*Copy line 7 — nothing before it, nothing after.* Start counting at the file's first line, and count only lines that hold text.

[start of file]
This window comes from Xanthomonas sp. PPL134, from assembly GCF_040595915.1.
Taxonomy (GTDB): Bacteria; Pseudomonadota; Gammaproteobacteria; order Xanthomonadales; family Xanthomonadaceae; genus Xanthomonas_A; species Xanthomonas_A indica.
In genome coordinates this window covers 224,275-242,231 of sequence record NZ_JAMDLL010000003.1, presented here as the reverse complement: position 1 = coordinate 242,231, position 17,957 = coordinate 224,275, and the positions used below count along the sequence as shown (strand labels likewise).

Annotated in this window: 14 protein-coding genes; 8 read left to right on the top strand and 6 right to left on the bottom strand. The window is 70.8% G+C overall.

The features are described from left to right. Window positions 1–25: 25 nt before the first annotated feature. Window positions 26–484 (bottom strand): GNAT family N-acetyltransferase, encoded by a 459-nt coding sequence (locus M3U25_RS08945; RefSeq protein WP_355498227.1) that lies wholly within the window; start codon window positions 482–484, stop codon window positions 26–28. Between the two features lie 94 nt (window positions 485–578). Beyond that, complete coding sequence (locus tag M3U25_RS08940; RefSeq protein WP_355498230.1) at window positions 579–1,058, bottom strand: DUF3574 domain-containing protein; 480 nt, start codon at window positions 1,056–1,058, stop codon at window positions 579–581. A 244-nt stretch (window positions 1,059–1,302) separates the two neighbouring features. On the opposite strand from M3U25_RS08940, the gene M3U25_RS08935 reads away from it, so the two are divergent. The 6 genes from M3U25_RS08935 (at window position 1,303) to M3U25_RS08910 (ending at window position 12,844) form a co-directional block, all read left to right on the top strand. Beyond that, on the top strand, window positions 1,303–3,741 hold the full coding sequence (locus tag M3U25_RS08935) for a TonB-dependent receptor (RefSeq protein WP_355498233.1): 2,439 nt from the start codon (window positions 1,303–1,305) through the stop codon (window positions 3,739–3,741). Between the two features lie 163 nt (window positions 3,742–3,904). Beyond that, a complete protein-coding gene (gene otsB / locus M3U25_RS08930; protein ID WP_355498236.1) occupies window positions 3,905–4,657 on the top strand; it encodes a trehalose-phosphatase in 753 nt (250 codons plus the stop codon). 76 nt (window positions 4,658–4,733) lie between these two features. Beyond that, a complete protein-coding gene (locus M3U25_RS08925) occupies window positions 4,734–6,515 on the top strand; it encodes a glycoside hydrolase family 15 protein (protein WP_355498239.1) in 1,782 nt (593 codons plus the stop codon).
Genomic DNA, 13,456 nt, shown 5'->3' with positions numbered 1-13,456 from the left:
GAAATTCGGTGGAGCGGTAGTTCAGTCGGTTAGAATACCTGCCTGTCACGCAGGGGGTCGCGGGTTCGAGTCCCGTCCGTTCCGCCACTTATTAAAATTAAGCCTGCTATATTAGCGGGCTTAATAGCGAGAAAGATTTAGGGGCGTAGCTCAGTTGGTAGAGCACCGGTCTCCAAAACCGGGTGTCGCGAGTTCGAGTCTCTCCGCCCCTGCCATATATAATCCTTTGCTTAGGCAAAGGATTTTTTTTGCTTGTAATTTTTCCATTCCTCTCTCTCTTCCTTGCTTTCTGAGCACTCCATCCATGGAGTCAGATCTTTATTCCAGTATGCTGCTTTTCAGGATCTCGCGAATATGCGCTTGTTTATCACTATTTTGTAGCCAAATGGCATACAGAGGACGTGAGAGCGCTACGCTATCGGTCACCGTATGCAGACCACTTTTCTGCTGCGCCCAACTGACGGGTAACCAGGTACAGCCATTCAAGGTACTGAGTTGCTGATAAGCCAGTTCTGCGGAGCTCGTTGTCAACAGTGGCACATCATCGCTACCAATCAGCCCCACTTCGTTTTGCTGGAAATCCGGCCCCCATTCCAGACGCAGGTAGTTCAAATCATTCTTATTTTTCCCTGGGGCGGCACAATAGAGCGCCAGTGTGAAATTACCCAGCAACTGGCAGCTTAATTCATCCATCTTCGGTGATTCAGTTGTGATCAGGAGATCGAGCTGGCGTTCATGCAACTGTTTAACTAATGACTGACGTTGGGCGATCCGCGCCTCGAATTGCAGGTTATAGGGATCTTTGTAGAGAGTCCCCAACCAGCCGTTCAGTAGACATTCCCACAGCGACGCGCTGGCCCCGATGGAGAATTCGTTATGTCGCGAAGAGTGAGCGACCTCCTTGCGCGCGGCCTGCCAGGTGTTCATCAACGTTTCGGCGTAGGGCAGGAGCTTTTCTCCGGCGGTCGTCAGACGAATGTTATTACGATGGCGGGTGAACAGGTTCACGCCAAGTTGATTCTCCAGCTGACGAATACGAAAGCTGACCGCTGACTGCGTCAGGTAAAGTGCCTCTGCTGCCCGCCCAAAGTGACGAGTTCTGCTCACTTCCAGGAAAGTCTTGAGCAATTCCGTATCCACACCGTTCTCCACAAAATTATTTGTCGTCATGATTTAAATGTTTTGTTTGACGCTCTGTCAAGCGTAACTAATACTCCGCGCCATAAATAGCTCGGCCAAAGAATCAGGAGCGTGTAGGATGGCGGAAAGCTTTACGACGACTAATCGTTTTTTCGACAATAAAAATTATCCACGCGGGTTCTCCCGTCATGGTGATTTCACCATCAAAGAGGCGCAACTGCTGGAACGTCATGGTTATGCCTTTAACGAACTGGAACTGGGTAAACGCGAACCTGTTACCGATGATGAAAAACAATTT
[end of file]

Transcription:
GAAATTCGGTGGAGCGGTAGTTCAGTCGGTTAGAATACCTGCCTGTCACGCAGGGGGTCGCGGGTTCGAGTCCCGTCCGTTCCGCCACTTATTAAAATTAAGCCTGCTATATTAGCGGGCTTAATAGCGAGAAAGATTTAGGGGCGTAGCTCAGTTGGTAGAGCACCGGTCTCCAAAACCGGGTGTCGCGAGTTCGAGTCTCTCCGCCCCTGCCATATATAATCCTTTGCTTAGGCAAAGGATTTTTTTTGCTTGTAATTTTTCCATTCCTCTCTCTCTTCCTTGCTTTCTGAGCACTCCATCCATGGAGTCAGATCTTTATTCCAGTATGCTGCTTTTCAGGATCTCGCGAATATGCGCTTGTTTATCACTATTTTGTAGCCAAATGGCATACAGAGGACGTGAGAGCGCTACGCTATCGGTCACCGTATGCAGACCACTTTTCTGCTGCGCCCAACTGACGGGTAACCAGGTACAGCCATTCAAGGTACTGAGTTGCTGATAAGCCAGTTCTGCGGAGCTCGTTGTCAACAGTGGCACATCATCGCTACCAATCAGCCCCACTTCGTTTTGCTGGAAATCCGGCCCCCATTCCAGACGCAGGTAGTTCAAATCATTCTTATTTTTCCCTGGGGCGGCACAATAGAGCGCCAGTGTGAAATTACCCAGCAACTGGCAGCTTAATTCATCCATCTTCGGTGATTCAGTTGTGATCAGGAGATCGAGCTGGCGTTCATGCAACTGTTTAACTAATGACTGACGTTGGGCGATCCGCGCCTCGAATTGCAGGTTATAGGGATCTTTGTAGAGAGTCCCCAACCAGCCGTTCAGTAGACATTCCCACAGCGACGCGCTGGCCCCGATGGAGAATTCGTTATGTCGCGAAGAGTGAGCGACCTCCTTGCGCGCGGCCTGCCAGGTGTTCATCAACGTTTCGGCGTAGGGCAGGAGCTTTTCTCCGGCGGTCGTCAGACGAATGTTATTACGATGGCGGGTGAACAGGTTCACGCCAAGTTGATTCTCCAGCTGACGAATACGAAAGCTGACCGCTGACTGCGTCAGGTAAAGTGCCTCTGCTGCCCGCCCAAAGTGACGAGTTCTGCTCACTTCCAGGAAAGTCTTGAGCAATTCCGTATCCACACCGTTCTCCACAAAATTATTTGTCGTCATGATTTAAATGTTTTGTTTGACGCTCTGTCAAGCGTAACTAATACTCCGCGCCATAAATAGCTCGGCCAAAGAATCAGGAGCGTGTAGGATGGCGGAAAGCTTTACGACGACTAATCGTTTTTTCGACAATAAAAATTATCCACGCGGGTTCTCCCGTCATGGTGATTTCACCATCAAAGAGGCGCAACTGCTGGAACGTCATGGTTATGCCTTTAACGAACTGGAACTGGGTAAACGCGAACCTGTTACCGATGATGAAAAACAATTT